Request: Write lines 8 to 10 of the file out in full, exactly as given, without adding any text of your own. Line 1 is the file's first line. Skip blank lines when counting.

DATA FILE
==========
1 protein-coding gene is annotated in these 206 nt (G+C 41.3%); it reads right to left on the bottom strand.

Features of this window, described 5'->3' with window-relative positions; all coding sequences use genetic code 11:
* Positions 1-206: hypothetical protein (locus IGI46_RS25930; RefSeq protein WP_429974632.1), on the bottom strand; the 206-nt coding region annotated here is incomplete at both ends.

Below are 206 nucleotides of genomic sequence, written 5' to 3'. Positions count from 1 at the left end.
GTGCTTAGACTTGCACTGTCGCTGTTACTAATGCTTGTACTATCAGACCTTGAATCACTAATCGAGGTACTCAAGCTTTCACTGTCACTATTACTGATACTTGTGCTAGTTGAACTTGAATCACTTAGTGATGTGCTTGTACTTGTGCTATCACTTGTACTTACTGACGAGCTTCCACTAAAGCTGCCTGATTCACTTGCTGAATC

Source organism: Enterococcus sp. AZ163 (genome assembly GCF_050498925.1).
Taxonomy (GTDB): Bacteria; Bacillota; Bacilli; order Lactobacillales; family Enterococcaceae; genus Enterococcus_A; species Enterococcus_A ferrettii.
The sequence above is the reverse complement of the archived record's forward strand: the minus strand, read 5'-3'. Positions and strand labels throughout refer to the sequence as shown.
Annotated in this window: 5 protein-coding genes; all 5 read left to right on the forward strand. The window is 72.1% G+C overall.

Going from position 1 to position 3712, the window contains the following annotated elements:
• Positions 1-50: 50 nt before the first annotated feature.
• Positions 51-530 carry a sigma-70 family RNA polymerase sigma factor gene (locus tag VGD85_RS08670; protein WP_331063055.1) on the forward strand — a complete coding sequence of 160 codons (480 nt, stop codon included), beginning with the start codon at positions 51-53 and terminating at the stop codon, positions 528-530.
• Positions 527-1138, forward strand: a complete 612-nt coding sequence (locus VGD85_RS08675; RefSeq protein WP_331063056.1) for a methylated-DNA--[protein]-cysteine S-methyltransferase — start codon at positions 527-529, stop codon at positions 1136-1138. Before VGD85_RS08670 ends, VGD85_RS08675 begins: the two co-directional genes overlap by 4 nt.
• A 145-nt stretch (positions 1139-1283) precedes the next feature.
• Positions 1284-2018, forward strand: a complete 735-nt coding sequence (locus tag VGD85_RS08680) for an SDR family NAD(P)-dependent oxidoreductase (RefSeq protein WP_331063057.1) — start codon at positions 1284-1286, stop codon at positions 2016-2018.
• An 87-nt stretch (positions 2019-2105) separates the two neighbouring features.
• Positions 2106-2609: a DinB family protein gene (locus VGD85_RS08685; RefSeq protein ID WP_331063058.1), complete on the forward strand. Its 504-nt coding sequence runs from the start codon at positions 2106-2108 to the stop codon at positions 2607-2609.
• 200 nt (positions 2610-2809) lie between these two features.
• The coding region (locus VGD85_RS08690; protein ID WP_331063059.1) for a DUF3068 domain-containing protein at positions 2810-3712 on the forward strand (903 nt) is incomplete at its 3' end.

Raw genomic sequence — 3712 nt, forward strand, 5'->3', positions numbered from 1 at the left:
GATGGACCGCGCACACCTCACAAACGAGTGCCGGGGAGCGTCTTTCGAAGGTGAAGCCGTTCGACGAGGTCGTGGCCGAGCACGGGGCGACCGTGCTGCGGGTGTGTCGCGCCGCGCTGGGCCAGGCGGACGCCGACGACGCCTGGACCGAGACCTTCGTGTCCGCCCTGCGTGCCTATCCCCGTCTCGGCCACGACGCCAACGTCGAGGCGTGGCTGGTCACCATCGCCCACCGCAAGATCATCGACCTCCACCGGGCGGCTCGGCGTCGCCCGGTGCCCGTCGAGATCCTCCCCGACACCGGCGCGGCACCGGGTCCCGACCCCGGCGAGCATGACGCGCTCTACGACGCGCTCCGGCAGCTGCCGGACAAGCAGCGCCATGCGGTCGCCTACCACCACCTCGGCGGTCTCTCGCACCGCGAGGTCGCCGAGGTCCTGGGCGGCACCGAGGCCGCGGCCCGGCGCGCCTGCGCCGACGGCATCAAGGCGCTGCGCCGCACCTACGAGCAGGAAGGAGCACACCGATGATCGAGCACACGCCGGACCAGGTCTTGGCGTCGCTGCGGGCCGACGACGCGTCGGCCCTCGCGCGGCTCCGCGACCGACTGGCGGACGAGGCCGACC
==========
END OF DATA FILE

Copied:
The sequence above is the reverse complement of the archived record's forward strand: the minus strand, read 5'-3'. Positions and strand labels throughout refer to the sequence as shown.
Annotated in this window: 5 protein-coding genes; all 5 read left to right on the forward strand. The window is 72.1% G+C overall.

Going from position 1 to position 3712, the window contains the following annotated elements: